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McKnight Foundation Collaborative Crop Research Program

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The Collaborative Crop Research Program (CCRP) funds participatory, collaborative research on agroecological intensification (AEI). Funded projects typically link international, national, and local organizations with communities of smallholder farmers, researchers, development professionals, and other parties. Projects work together as part of a Community of Practice to generate technical and social innovations to improve nutrition, livelihoods, and productivity for farming communities in Africa and South America. Large-scale impact is realized when new ideas, technologies, or processes are adapted, when insights from research catalyze change in policy and practice, and when innovation inspires further success. The program is under the direction of Rebecca J. Nelson of Cornell University and Jane Maland Cady of the McKnight Foundation.


Program History

The McKnight Foundation began funding crop research in 1983 with the Plant Biology Program and granted $18 million through the program from 1983 to 1992. The CCRP began in 1993 with a $12 million, six-year effort to support agricultural research in developing countries.

In 2000, McKnight committed another $41.5 million over nine years. In late 2001 and mid-2002, the CCRP's Advisory Committee met to design the strategy for the next phase of grantmaking and identified specific topics for funding.

In 2006, the CCRP adopted a place-based strategy for grantmaking, directing its investments to regional communities of practice in the Andes; West Africa; and Southern Africa.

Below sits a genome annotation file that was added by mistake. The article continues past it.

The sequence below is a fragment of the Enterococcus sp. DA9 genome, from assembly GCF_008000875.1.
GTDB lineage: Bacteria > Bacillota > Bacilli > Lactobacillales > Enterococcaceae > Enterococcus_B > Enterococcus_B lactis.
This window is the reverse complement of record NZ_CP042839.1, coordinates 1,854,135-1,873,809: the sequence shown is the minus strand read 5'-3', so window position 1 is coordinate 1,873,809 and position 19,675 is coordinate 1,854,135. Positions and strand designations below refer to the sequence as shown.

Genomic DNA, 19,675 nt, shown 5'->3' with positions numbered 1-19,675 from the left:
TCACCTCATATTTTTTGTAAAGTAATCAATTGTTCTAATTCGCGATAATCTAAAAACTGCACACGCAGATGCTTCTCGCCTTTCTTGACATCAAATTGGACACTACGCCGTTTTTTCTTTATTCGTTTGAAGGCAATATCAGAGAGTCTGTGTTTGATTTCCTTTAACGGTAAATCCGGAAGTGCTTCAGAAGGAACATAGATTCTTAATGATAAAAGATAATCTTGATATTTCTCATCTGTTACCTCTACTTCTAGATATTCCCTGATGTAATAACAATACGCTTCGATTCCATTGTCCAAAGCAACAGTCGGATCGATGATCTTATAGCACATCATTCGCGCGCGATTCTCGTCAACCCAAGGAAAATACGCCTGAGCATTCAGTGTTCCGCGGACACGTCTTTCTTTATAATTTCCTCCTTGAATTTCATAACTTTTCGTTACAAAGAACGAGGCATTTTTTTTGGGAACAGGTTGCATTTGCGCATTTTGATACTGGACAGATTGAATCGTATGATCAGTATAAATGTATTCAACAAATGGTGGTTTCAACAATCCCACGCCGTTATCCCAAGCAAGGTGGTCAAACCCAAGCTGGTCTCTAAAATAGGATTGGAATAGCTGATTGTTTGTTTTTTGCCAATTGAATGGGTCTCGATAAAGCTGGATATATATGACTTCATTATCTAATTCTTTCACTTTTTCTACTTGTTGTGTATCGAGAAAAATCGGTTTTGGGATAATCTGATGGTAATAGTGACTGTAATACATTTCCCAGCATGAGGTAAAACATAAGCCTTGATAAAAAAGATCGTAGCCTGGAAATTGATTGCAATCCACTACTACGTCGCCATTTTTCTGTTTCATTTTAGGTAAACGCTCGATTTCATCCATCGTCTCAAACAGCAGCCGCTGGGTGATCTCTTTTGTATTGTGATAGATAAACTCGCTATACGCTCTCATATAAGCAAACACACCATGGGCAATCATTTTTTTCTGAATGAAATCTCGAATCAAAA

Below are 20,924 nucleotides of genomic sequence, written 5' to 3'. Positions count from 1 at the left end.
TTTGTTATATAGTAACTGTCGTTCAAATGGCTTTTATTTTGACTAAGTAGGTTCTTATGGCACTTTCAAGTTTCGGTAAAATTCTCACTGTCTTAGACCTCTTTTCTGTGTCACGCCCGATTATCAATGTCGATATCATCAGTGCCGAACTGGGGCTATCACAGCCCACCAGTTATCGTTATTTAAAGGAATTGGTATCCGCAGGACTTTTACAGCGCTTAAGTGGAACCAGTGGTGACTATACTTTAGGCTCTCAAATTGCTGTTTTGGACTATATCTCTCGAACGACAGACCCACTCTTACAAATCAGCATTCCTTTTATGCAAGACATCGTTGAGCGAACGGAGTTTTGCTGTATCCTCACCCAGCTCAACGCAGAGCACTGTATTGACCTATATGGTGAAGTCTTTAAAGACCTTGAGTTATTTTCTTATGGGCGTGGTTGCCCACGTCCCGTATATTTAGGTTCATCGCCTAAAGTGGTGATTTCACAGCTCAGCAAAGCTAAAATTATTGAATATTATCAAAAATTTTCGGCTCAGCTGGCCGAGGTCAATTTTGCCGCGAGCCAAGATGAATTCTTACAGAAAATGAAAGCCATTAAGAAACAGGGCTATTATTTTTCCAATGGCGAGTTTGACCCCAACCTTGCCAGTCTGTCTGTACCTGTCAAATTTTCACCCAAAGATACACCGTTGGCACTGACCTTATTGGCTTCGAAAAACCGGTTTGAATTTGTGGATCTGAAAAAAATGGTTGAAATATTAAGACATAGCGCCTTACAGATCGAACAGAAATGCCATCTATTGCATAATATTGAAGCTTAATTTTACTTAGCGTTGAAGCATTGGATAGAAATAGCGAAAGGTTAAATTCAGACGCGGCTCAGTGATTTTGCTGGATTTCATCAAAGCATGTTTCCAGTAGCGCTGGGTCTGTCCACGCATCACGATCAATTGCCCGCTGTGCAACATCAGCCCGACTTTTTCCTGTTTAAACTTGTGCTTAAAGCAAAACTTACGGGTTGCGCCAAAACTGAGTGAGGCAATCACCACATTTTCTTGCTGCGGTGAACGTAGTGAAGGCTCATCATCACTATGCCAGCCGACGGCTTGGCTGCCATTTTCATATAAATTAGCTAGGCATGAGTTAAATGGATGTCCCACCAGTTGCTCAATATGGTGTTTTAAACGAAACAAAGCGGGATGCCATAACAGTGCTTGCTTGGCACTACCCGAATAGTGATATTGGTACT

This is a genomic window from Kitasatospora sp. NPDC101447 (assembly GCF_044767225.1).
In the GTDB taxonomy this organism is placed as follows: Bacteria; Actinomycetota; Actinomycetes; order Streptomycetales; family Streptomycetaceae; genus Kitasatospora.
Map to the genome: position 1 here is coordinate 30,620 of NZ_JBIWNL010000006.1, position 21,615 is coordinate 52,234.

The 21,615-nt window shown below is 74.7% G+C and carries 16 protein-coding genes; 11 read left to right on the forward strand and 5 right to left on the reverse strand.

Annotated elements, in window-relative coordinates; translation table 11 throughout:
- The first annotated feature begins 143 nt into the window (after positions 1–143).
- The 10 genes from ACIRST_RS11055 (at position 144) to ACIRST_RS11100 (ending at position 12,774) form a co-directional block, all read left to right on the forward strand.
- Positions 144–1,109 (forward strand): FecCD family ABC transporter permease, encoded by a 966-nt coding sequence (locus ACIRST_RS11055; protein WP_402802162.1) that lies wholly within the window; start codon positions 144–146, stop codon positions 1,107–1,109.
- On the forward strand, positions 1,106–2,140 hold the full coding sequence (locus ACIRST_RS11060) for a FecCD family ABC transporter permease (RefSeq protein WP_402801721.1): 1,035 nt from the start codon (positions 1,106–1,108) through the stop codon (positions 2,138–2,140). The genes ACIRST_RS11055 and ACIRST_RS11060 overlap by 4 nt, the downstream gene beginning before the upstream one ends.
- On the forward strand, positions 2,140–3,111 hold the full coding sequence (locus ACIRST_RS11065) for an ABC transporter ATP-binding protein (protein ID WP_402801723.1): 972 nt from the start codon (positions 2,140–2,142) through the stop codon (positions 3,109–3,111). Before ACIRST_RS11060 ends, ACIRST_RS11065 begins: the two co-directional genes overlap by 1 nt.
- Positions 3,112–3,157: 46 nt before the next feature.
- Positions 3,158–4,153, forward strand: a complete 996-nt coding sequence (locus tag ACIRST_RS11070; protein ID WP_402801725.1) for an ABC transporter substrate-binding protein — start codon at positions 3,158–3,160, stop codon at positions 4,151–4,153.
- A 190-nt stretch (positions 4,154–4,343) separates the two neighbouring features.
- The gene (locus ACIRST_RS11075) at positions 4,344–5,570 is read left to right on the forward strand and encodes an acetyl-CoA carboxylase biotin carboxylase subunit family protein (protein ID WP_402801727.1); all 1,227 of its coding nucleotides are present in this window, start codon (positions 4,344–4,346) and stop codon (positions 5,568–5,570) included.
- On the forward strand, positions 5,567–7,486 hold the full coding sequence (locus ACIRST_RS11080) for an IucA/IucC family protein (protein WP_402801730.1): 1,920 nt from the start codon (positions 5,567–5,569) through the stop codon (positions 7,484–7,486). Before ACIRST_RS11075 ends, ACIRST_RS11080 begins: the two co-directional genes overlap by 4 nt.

In 2008, the Foundation committed $47 million over ten years for the next phase of funding for the program. In addition, the CCRP received a five-year $26.7 million grant from the Bill & Melinda Gates Foundation. This phase of funding allowed for the formation of an additional community of practice in East & Horn of Africa as well as additional resources to allow for more technical support to grantees from regional teams and other support persons.

In 2013, The McKnight Foundation received a renewal grant from the Gates Foundation to continue building CCRP programs. This funding will allow the CCRP to increase its focus on the integration of legumes into the cropping systems of Mali, Burkina Faso, Uganda, Ethiopia, and Tanzania as well as Niger, Kenya, Malawi, and Mozambique. Legumes are very important to African agriculture. They're a major source of dietary protein and help sustain more fertile soils. And they tend to be more adaptable than other crops to drought, low nutrients, and other soil and climatic extremes.

Place-based Learning

Central to the CCRP’s place-based approach is the formation of four regional communities of practice (CoPs) in Africa and South America, where hunger and poverty levels are among the highest in the world. Grantees within these communities work together to strengthen institutional capacity to generate knowledge and spark innovation in agriculture research and development. The CoP model emphasizes networking, learning, and collective action.

Andes CoP (Bolivia, Ecuador, and Peru) The Andes CoP supports integrated and diverse production systems that embrace conservation and native agricultural biodiversity as part of its goal to raise the profile of traditional knowledge and understanding its relationship to scientific research. Funding is directed toward conservation of agricultural biodiversity, breeding and variety selection, seed systems, integrated crop and pest management, risk management and climate variability, nutrition, soil fertility management, and market development.

East & Horn of Africa CoP (Ethiopia, Kenya, and Uganda) The E&HAf CoP aims to improve performance of farming systems primarily through support for crop diversification, for crop improvement and diversification, and an emphasis on management strategies that enhance crop access to scarce soil nutrients and water resources and reduce pest and disease losses. The CoP is also turning attention to post-harvest issues such as consumption, storage, transformation, and markets to increase the likelihood that greater crop diversity will lead to better diets and livelihoods.